- Paperback: 220 pages
- Publisher: Kodansha USA; 1 edition (April 15, 1991)
- Language: English
- ISBN-10: 4770015410
- ISBN-13: 978-4770015419
- Product Dimensions: 9.9 x 0.6 x 7 inches
- Shipping Weight: 1.4 pounds
- Average Customer Review: 9 customer reviews
- Amazon Best Sellers Rank: #1,670,875 in Books (See Top 100 in Books)
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Secret Teachings in the Art of Japanese Gardens: Design Principles, Aesthetic Values Paperback – April 15, 1991
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"Truly a remarkable book; nominally a garden book, it is also a design manual, a study of Japanese aesthetics." -Choice
About the Author
DAVID A. SLAWSON studied under noted designer Kinsaku Nakane in Kyoto. He received his Ph.D. in Japanese aesthetics and landscape garden design from Indiana University in 1985; he presently designs gardens for private residences and public buildings, and he has taught at Carleton College in Minnesota and the Harvard University Graduate School of Design.
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Another wonderful resource this book has is a translation of Illustrations for Designing Mountain, Water, and Hillside Field landscapes by Zoen. Much there in terms of stone meaning, arrangements, taboos. Seeing the distillation of landscapes into single stone, stone arrangements, and layout suggestions for an entire garden design. Although much of this applies to the gardens of the era, I have always felt the need to understand 'why' as much or more than 'how'. I felt this book helped educate me on the path. To know more about the secret teaching in the art of Japanese gardens...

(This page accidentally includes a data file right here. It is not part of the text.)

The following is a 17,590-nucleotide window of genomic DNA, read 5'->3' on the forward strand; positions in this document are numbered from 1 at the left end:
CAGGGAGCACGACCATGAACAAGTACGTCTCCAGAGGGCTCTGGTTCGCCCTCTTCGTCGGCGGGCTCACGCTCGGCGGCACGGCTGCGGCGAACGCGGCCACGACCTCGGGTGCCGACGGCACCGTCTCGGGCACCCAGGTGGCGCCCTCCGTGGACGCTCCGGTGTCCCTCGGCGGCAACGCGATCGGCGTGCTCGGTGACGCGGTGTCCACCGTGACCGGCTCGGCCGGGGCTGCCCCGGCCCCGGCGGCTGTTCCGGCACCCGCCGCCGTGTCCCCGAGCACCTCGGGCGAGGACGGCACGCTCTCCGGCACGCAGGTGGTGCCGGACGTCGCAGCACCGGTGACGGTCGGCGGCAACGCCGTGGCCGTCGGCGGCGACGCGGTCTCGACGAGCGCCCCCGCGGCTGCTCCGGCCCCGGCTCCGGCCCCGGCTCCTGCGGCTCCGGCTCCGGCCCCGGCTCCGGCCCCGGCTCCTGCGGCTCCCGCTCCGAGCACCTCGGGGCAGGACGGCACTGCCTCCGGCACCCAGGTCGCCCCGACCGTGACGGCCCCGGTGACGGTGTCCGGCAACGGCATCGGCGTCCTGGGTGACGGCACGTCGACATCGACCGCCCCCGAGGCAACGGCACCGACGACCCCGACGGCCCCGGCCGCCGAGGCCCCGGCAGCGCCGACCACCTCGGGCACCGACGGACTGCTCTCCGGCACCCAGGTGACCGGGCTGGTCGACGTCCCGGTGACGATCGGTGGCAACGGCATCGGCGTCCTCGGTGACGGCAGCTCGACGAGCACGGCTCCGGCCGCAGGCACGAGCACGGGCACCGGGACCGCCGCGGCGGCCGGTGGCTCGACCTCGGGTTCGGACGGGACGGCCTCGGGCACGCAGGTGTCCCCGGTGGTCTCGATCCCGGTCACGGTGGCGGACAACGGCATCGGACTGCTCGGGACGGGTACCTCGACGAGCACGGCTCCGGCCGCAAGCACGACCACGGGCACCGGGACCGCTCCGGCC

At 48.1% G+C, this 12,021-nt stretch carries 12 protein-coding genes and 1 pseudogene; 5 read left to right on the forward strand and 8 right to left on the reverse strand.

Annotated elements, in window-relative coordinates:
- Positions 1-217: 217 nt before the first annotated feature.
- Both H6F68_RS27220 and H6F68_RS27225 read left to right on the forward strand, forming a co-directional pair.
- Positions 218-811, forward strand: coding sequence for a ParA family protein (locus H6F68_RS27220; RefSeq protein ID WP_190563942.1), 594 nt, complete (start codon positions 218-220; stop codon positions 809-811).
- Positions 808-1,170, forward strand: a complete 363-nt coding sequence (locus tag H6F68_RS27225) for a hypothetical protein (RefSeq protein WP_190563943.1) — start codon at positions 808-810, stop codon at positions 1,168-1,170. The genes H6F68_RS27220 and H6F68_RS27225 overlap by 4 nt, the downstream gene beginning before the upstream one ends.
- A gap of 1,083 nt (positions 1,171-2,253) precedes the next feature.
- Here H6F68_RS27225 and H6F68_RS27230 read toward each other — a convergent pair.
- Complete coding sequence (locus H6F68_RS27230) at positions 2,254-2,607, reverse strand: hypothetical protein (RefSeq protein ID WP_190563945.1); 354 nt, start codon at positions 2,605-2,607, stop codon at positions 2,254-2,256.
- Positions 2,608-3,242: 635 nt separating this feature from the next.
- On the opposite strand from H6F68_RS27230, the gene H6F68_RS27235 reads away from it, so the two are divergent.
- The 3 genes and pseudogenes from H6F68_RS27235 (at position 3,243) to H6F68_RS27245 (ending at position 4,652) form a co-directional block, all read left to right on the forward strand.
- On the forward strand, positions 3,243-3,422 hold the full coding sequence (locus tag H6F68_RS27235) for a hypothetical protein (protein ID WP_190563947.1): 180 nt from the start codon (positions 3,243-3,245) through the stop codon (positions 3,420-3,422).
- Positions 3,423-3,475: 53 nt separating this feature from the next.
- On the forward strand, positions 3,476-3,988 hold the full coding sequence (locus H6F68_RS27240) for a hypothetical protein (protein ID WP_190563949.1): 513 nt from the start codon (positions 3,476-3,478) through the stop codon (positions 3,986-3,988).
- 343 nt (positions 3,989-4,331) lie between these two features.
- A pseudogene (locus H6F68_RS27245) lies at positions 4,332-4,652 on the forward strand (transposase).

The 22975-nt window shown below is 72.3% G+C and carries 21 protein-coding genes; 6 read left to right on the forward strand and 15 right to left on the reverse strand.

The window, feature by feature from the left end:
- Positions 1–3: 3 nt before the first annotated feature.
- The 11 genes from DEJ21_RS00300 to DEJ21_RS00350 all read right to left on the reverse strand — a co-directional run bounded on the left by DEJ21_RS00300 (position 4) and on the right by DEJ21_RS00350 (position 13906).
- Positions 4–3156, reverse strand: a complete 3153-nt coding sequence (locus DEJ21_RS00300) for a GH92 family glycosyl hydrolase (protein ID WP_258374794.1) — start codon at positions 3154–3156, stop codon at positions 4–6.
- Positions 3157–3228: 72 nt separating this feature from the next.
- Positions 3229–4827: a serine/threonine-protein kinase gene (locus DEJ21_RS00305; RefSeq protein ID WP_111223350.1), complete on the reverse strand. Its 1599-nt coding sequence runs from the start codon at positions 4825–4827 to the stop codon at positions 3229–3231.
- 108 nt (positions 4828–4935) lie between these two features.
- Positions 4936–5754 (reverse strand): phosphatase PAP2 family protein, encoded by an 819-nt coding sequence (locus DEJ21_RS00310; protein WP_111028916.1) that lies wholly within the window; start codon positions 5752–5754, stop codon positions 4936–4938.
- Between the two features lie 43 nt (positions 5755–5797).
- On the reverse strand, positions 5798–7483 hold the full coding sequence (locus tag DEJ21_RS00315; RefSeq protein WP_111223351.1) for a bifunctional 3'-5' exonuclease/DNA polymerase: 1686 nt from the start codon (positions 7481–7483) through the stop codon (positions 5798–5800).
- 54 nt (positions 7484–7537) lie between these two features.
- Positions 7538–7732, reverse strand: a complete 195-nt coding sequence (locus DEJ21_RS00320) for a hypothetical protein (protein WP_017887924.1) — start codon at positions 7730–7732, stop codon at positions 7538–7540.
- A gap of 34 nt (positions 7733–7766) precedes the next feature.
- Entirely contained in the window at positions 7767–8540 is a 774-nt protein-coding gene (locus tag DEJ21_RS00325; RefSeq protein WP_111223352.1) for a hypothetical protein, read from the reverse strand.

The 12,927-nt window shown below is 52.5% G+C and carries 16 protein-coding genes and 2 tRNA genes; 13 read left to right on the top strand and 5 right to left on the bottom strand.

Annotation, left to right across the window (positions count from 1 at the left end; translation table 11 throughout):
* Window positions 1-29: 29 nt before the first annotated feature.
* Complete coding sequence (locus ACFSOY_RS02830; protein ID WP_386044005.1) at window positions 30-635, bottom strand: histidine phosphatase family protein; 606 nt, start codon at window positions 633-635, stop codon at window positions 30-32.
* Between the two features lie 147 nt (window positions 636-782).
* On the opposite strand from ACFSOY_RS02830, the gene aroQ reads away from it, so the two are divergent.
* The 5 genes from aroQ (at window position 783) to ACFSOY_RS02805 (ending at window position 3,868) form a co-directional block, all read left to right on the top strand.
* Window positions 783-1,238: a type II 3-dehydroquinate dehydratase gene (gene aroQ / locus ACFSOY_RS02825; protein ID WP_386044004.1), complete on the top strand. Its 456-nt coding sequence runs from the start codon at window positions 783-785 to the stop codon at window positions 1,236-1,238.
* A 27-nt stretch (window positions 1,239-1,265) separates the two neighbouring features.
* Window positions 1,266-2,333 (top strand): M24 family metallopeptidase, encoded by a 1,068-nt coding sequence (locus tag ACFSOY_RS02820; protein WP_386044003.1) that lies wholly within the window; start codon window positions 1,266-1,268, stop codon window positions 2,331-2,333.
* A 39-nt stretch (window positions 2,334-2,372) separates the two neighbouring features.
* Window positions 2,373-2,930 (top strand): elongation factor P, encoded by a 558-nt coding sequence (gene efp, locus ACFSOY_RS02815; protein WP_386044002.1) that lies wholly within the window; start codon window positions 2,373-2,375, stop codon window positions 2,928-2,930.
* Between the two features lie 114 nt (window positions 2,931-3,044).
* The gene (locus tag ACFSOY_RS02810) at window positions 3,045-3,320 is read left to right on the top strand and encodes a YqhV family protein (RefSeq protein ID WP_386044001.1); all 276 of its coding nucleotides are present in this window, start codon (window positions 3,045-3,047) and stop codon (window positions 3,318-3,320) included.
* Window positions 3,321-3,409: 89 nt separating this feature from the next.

A number of years passed, nearly four of them spent in graduate architecture school studying formal geometries, history, architecture as a verb.....architecture with a great big capital A.
Yet, I did not fully appreciate the book until recently. I dusted it off when I was hired to set 2 semi-truck loads of stones. I reviewed it and found that my studies from it ten years earlier had indeed made an indelible impression upon me. The seemingly daunting task of composing 50 tons of boulders in an aesthetically pleasing manner was made much easier thanks to Slawson's studies. His book was more useful than 3 1/2 years of architecture school. Believe me, read it and get your hands dirty. Work with big stones, the dirt. It is the real work.
You will likely find the book "thick" in the sense that at times, each sentence is filled with succinct words. You may find yourself re-reading sentences to understand. Better graphic descriptions could have helped here. In particular the sections comparing Arnheims "Art and Visual Perception" with compositional arrangements, proportions and general japanese garden aesthetics are excellent. It is in these sections where one begins to understand how intelligent japanese garden design is. It fully engages the haptic sense as well as one's psychology.
Slawson makes many important notes and observations about the making of Japanese gardens. Yet he also points out that Japanese gardens evolved in Japan because of particular conditions of culture and nature. He points out that the teachings would not necessarily recomend "copying" these teachings in other region with climates different than those of Japan.
Slawson gives us an excellent resource to consider Japanese "teachings" in composing gardens, for example, in the desert southwest (USA). A garden influenced by the desert southwest would simply not fit in Japan. Yet, if you make the "teachings" your own you could create a japanese influenced garden.
Similarly, many Japanese garden copies in America don't fit. With the exception of the Portland Japanese Garden in Portland, Oregon.
I recomend the book because I continue to turn to it year after year. The sign for me of a valuable book.